“With the CJ3, Cessna got it right.” So I was told when I embarked on a life of flying this attractive airplane. Some 1,200 hours of CJ3 flying later, I can tell you that the airplane is more than attractive. It is amazing. If you put a gun to my head, I wouldn’t have been able to tell you how to improve it.
Cessna is now producing the CJ3+, and I was eager to see what could possibly have been done to make it a better airplane. A great deal, it turns out.
In a way, the introduction to the CJ3+ is a little like going to your high school reunion and finding that the place has been completely renovated. The exterior looks pretty much the same. They still teach algebra in there. But once inside, the sensation is disorientating. About the only thing that’s left where it used to be is the cafeteria.
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So it is with the CJ3+. With the exception of “CJ3+” on the engine cowling, the exterior, beautifully finished, pretty much looks like any CJ3. Exterior preflight is basically unchanged. Baggage compartments fore and aft look the same and have the same weight limits. The engine oil and hydraulic fluid sight gauges are right where I left them.
Once in the left seat, there are a few familiar sights remaining. The airplane still has the same parking brake lever, the same emergency gear extension handle and the same emergency braking system. There is a control wheel that is fancier than before and the throttles are slightly more impressive feeling, but they are right where they used to be. The flap handle feels the same. The gear control switch is in the same place, though the panel is now angled, not flat.
When it comes to performance, which is the reason for the quote about getting it right, the engines are still Williams FJ44-3As (we had to memorize that fact at CAE’s training facility), producing 2,820 pounds of thrust. The full-authority digital engine controls are the same, but you don’t have to swap channels anymore; the airplane does that for you. Max takeoff weight is still 13,870 pounds (also memorized many times). Max speed is 416 knots, or about Mach 0.73 plus a small amount of change. Here’s the amazing part: You can still take four people and a pilot 1,800 miles. That’s a long way in a light jet. (I have personally flown a CJ3 from Oakland, California, to Charlottesville, Virginia, a straight-line distance of 2,058 nm, with only a modest tailwind.) These numbers are similar to those published for the first CJ3 sold.
But that is about it for the similarities. The avionics have morphed from the Rockwell Collins Pro Line 21 system to Garmin G3000. Many of the switches have been moved. The rotary test knob is gone; its function is now managed by the Garmin GTC 570 touch controllers. These are perched forward of the throttles, shortening the pedestal and making cockpit ingress and egress easier. To eyes accustomed to the airliner look of the Collins FMS, these colorful displays are talented boxes masquerading as video games. The two PFDs are huge, and so is the MFD, which makes it feel like you’re watching the news on TV. All three screens have split-screen capabilities.
Most pilot reports emphasize a litany of facts and figures, arcane acronyms and technical jargon. Rather than recite all the particulars, let’s discover the airplane by actually flying it. And more than just doing some stalls, climbing to altitude and then returning to the same airport, let’s go someplace.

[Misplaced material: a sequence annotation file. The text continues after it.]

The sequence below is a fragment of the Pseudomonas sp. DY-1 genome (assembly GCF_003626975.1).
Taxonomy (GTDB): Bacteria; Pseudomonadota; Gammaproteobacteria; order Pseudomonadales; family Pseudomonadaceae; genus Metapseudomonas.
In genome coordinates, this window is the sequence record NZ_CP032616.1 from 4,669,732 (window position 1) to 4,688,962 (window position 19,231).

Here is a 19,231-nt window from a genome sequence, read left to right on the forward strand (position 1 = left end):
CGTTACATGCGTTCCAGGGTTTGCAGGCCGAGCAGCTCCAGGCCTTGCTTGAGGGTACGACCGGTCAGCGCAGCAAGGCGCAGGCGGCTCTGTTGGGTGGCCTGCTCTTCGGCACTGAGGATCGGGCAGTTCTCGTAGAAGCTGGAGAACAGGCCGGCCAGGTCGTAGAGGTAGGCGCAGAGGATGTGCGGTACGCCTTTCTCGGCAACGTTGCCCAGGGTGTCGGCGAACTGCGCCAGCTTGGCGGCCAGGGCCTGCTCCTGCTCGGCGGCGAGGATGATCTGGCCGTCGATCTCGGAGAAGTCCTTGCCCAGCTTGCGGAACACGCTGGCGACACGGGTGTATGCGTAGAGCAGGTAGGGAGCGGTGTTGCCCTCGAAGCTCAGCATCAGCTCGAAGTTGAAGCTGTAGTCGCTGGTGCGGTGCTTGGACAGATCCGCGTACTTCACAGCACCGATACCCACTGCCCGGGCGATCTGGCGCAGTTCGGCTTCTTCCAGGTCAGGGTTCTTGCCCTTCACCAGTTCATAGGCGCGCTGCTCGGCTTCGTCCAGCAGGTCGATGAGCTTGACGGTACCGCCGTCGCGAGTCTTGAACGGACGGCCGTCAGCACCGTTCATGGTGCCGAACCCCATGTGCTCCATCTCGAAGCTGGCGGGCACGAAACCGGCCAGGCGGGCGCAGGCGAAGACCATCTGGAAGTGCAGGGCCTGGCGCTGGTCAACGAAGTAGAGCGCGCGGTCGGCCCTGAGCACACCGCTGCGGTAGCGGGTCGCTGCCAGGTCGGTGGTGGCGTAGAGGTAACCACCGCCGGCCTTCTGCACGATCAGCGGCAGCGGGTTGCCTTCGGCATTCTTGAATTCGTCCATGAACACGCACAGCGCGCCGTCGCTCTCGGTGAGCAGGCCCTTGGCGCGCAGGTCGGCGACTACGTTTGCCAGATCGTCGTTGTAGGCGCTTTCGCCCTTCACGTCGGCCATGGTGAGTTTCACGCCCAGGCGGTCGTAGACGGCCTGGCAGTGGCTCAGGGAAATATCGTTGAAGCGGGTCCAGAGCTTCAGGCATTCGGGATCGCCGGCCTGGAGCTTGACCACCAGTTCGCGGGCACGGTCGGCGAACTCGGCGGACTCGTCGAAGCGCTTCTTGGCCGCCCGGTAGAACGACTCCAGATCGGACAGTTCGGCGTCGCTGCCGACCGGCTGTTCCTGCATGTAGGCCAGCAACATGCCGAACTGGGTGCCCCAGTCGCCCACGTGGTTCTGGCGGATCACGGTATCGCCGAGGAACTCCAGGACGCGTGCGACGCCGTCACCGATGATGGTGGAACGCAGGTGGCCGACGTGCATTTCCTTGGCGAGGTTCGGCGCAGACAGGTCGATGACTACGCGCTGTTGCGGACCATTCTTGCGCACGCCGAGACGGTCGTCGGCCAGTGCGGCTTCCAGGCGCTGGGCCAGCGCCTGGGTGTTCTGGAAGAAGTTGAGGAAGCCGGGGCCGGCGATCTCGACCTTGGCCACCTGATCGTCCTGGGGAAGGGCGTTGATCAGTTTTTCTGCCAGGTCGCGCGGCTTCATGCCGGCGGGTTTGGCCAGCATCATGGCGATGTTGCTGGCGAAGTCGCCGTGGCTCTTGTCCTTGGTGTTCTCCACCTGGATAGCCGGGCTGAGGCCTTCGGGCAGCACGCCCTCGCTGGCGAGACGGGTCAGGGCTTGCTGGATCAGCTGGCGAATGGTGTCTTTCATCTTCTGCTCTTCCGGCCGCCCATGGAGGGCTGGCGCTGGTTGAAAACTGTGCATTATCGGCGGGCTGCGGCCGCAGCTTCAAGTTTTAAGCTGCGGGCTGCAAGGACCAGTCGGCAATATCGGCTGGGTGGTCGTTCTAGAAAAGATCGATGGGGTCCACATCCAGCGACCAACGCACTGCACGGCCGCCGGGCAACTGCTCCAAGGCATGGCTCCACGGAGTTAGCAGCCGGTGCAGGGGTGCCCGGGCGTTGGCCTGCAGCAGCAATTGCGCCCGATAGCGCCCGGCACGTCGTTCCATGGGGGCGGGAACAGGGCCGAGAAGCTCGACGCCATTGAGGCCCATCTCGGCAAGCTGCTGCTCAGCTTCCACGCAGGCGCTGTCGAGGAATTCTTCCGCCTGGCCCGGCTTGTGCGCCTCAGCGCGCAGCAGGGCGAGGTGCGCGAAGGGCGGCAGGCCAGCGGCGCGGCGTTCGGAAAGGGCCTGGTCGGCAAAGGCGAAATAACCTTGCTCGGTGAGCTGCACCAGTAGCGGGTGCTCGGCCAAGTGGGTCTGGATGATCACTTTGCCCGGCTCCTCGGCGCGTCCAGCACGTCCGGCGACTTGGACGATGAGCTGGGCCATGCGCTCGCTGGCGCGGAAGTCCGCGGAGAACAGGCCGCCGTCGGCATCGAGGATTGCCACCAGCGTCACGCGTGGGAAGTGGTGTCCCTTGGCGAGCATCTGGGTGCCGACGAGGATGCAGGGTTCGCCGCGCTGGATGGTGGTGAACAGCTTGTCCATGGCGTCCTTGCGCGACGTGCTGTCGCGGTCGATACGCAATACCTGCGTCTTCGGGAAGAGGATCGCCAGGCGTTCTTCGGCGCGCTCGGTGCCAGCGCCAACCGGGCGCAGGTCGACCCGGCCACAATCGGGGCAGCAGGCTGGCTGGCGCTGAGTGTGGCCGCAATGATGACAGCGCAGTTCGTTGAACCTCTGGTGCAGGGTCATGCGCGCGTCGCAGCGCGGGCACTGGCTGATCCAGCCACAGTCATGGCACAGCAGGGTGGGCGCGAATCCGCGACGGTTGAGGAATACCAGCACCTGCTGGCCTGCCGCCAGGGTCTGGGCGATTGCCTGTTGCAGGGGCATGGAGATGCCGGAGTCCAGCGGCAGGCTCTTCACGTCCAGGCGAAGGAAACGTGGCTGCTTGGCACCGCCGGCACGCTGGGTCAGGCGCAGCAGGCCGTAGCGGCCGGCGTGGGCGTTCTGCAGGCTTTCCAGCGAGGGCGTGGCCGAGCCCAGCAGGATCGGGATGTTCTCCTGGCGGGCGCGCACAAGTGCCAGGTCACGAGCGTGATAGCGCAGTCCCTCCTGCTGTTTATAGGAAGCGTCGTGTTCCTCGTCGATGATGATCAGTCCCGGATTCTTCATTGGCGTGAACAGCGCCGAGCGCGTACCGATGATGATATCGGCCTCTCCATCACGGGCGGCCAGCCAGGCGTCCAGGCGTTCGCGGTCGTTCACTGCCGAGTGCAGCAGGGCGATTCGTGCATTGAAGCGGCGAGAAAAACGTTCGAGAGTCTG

On a hot July day, Parker Madill, Ben Nofziger and I were to take a new CJ3+ from the Cessna factory in Wichita, Kansas (KICT) to Chicago Executive Airport (KPWK, known to many as Palwaukee), just northwest of Chicago’s city core. Here’s what I saw, though I’m sure I missed a lot.
I jumped into the left seat, and Parker slid into the right. With the battery switch on, the cockpit glass was already lit up — there is no separate avionics power switch. There are now two batteries on board, and avionics pretty much stay on all the time, even during engine start. Immediately obvious were the ergonomic improvements. The autopilot, yaw damper and associated controls are now positioned, airliner-like, just under the glareshield. The GFC 700 autopilot is a marvel. It even has an EDM, or emergency descent mode, which will automatically take the airplane down to 15,000 feet at Vmo/mmo should the cabin altitude exceed 15,000 feet when the airplane is above 30,000 feet. So, even if we were all passed out from a sudden depressurization, we’d get down to breathable air automatically. The descent will happen faster if I have the sense and the conscious time to retard the throttles and deploy the speedbrakes. The anti-ice and deicing switches are still green but grouped in a more sensible way. The pitot and AOA heats are relocated to the right side of the cockpit and cannot be mistaken for, say, windshield heat.
Programming the flight plan was easy and intuitive. Good thing, too, because our clearance was completely different from the route Parker had filed. Performance calculations were a breeze. Once the weight of the passengers and cargo are added, the airplane weighs its own fuel load. The weather is automatically uploaded, so all you have to enter is which runway you plan to use and up pop your V speeds and takeoff distance. Ours were customarily low and short (101, 102, 114 and 3,200 feet). These numbers were automatically applied to our airspeed tapes on the PFDs. Pressurization management is a snap. The destination field elevation is automatically plucked from the flight plan and is set in the landing field elevation window, and the system takes care of the rest.